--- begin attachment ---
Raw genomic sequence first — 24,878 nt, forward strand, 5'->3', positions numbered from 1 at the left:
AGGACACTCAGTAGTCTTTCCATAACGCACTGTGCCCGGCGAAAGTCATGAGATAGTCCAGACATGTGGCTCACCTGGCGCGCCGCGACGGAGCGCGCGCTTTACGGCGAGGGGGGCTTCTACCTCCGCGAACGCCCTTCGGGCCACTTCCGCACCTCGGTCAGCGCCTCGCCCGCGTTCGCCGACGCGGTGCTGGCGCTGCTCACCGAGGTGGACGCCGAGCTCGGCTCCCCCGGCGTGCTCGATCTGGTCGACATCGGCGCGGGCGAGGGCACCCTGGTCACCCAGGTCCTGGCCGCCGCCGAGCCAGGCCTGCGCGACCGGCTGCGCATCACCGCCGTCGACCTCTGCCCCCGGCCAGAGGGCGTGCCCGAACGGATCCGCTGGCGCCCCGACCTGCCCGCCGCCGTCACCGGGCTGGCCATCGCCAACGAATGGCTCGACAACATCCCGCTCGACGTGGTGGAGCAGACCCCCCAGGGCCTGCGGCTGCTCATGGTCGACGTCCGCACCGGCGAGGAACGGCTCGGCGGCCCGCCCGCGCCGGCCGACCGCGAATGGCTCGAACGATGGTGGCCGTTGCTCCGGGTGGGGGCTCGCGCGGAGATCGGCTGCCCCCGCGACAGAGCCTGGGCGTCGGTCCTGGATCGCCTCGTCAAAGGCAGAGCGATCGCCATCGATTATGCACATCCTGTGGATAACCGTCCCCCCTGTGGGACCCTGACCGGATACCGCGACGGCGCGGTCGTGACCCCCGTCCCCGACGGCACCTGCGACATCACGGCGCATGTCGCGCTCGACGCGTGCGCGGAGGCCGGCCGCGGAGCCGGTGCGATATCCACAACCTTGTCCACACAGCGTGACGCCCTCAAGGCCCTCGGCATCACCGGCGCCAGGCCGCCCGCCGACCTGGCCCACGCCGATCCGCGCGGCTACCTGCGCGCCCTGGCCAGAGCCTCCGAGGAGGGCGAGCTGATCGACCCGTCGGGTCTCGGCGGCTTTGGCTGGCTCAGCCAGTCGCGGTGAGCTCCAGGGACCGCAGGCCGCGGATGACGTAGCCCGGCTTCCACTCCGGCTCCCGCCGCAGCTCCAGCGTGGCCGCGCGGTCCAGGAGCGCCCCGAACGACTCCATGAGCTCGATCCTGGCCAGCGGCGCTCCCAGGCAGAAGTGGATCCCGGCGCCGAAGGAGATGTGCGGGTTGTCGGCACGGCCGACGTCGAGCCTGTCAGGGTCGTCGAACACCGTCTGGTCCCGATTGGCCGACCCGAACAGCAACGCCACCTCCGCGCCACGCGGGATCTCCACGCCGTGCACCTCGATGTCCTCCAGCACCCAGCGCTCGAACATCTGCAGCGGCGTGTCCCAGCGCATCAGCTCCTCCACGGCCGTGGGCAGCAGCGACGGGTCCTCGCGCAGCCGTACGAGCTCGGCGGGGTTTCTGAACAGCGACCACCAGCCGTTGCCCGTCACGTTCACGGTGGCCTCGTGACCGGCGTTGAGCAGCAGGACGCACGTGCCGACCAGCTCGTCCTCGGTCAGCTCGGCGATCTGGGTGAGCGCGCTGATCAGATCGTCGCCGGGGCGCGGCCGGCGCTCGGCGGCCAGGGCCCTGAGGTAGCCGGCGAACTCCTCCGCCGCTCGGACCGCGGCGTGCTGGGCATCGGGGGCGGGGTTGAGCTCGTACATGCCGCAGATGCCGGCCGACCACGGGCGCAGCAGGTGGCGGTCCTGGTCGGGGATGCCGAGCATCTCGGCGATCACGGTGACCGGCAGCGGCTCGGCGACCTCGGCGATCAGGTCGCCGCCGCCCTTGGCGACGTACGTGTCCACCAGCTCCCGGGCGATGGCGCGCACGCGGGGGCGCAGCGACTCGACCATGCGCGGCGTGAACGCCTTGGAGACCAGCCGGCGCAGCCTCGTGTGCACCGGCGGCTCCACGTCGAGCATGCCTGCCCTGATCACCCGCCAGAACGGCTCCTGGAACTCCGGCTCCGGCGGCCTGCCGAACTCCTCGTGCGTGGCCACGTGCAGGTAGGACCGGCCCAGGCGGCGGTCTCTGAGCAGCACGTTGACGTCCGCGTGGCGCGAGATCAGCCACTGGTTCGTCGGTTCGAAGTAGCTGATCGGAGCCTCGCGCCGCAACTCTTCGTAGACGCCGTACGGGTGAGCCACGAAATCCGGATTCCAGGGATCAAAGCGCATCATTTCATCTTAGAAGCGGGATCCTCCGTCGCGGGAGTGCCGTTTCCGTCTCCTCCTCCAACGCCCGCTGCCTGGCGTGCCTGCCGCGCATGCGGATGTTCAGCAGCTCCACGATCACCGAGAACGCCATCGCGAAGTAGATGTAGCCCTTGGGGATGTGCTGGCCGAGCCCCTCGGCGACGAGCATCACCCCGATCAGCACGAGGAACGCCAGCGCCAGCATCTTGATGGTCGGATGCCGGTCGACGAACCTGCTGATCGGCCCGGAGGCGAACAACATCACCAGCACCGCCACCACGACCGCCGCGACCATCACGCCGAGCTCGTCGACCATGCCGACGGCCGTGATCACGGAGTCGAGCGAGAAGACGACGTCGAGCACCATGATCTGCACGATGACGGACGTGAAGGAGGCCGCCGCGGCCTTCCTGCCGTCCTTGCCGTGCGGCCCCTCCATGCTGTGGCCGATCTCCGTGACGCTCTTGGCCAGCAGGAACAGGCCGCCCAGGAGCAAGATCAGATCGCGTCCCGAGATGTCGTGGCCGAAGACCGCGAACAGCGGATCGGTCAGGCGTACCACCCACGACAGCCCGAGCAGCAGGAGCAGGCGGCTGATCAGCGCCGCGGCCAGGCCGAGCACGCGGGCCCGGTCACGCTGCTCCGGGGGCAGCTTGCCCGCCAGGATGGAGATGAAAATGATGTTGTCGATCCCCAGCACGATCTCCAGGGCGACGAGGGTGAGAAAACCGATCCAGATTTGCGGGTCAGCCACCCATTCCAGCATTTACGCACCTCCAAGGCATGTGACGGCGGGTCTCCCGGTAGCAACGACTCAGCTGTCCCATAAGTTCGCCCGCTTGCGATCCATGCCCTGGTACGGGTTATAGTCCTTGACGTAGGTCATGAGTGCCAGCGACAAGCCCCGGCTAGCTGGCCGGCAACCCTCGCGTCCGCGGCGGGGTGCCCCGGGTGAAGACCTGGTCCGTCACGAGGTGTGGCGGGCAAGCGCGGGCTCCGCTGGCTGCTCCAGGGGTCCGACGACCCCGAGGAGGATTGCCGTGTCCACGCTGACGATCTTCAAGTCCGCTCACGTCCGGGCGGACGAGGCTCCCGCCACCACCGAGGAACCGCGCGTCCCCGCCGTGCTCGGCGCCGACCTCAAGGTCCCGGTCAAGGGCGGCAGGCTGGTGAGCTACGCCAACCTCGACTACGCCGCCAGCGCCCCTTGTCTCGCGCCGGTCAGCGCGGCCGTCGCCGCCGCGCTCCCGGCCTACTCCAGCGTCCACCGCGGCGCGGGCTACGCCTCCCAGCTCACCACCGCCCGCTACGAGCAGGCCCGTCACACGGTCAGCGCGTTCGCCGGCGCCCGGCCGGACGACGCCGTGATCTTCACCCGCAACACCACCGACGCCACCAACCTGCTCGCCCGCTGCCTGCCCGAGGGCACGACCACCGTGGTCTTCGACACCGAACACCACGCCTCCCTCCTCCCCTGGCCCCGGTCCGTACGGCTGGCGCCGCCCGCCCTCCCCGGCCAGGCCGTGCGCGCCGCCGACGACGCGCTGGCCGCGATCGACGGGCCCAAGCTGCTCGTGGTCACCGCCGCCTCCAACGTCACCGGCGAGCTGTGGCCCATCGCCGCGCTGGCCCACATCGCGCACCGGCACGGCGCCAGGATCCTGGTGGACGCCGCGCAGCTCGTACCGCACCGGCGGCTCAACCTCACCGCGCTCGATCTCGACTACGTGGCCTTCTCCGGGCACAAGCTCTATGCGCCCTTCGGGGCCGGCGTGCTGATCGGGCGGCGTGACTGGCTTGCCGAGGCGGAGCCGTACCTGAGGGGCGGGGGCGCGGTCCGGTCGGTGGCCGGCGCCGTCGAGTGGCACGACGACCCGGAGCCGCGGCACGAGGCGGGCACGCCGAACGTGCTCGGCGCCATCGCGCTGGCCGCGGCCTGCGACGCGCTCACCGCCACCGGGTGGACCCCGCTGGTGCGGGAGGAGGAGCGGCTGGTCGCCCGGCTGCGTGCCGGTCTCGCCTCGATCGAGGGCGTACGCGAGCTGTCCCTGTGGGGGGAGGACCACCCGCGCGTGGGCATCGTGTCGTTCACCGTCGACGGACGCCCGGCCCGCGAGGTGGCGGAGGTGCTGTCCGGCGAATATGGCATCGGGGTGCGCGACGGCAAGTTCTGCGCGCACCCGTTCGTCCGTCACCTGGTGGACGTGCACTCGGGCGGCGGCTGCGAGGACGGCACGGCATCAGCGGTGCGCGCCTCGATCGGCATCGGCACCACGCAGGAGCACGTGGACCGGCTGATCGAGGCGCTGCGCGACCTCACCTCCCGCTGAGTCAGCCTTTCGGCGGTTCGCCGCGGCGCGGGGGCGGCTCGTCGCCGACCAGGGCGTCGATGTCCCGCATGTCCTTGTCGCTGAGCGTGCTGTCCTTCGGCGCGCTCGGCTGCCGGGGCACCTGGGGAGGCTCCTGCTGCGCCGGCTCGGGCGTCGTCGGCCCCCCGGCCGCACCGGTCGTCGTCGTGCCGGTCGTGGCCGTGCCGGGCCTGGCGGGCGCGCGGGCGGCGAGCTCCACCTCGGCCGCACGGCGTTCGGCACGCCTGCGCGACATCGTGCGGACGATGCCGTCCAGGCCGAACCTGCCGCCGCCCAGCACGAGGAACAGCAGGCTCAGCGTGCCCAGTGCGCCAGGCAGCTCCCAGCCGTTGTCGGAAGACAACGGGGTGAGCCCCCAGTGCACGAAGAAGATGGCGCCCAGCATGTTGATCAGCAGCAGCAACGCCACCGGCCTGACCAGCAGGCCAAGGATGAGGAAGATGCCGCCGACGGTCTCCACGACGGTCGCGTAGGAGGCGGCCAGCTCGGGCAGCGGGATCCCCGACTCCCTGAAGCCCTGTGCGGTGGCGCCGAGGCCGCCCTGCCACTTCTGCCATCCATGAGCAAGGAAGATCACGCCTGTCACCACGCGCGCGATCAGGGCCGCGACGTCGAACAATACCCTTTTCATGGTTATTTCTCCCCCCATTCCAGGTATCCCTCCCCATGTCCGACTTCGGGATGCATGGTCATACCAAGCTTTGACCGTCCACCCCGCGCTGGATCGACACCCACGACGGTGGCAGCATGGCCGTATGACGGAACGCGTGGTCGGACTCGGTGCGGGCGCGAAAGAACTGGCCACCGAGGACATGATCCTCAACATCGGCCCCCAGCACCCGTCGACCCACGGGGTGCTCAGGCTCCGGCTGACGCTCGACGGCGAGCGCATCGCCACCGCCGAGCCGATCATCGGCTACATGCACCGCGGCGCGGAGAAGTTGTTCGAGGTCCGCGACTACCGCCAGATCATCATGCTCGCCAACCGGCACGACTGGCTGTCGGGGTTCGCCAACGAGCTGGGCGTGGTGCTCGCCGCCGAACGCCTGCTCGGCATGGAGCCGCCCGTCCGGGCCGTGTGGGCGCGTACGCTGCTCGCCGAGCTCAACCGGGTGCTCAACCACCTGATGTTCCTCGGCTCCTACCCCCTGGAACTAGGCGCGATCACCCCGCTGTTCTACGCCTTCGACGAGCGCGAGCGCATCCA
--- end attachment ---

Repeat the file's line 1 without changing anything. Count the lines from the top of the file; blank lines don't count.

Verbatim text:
Raw genomic sequence first — 24,878 nt, forward strand, 5'->3', positions numbered from 1 at the left: